The San Francisco 49ers will announce the signing of quarterback Brian Hoyer later this afternoon, and around the same time, we can expect the Chicago Bears to announce the signing of Mike Glennon. They are two significant different kids of quarterbacks, but given the 49ers circumstances, I thought it would be interesting to compare the two contracts.
Jason La Canfora had early details on Hoyer’s contract, tweeting on Wednesday that it was two years and worth $6 million per year, with a chance to climb to $9 million per year. Adam Caplan followed up on Thursday with more specifics. According to Caplan, La Canfora’s base salary information is correct. He said the incentives to get up to $9 million per year are 2,500 yards passing and 20 touchdowns each season. Additionally, the deal includes $10 million in guaranteed money.
Mike Glennon has agreed to terms with the Chicago Bears on a three-year deal that could be worth $45 million, with $18.5 million in fully guaranteed money, according to USA Today reporter Tom Pelissero. The guarantees include a $3 million signing bonus, a $5 million roster bonus, and an $8 million base salary. There are an additional $2.5 million in roster bonuses or incentives. It would seem like this is a one-year deal worth between $16 million and $18.5 million, and then an option to do anything beyond that.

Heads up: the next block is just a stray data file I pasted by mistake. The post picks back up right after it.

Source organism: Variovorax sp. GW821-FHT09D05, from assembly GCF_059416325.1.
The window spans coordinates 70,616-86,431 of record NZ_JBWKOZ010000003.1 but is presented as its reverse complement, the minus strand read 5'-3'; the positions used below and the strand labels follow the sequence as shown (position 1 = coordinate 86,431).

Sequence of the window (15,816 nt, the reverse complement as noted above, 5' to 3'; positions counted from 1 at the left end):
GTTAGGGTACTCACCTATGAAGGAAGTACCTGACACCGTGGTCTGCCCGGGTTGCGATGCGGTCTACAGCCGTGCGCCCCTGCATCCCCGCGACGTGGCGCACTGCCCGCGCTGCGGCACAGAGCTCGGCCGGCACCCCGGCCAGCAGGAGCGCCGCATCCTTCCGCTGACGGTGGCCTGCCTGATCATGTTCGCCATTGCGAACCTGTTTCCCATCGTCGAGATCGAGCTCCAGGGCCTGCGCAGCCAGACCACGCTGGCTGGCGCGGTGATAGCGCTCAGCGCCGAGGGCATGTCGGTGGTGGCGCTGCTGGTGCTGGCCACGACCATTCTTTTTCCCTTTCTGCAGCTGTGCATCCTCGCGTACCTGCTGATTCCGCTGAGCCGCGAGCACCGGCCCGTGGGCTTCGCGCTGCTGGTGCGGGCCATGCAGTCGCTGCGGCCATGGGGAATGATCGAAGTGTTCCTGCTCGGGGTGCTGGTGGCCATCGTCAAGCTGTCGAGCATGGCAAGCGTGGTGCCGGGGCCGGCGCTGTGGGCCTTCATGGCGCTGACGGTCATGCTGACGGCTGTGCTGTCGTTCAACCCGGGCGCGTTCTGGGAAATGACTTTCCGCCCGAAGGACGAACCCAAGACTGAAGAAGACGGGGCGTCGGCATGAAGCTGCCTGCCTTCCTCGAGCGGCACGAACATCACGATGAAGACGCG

This year’s quarterback free agency market is not particularly good, with questions on every player. Of course, the best quarterbacks never hit free agency, so it is no surprise when this is what you’re left with. And with the 49ers not prepared to hand over everything but the kitchen sink for Kirk Cousins, they had to make a decision.
Mike Glennon could be a serviceable quarterback for the Bears, but it is hard to see him as much more than that. He might surprise us, and the contract is only really a one-year plus option deal. But even still, while the Bears are not entirely sure if he is the future, the 49ers know Hoyer is not the future and can plan accordingly.
The role of both quarterbacks is likely different. Glennon will be expected to claim the Bears starting job in 2017. Hoyer is probably going to end up a decent favorite to land the 49ers starting job, but his salary is close enough to high end backup money that if the 49ers landed a better option, it would not be an entirely surprising.
People close to Kyle Shanahan have said he views Hoyer primarily as a “backup-type” quarterback. Given the 49ers current situation and the patience they can display, it is about as ideal a situation as one could expect when we’re talking about Brian Hoyer. The 49ers have a guy who knows what Kyle Shanahan likes, and can help bridge the offense to something in the future. The Bears are not committed long-term to Mike Glennon, but they also don’t know what exactly they’ll get. If it works out with Glennon, that is good for them, but if not, they’ve kicked the can down the road seemingly without a long-term strategy.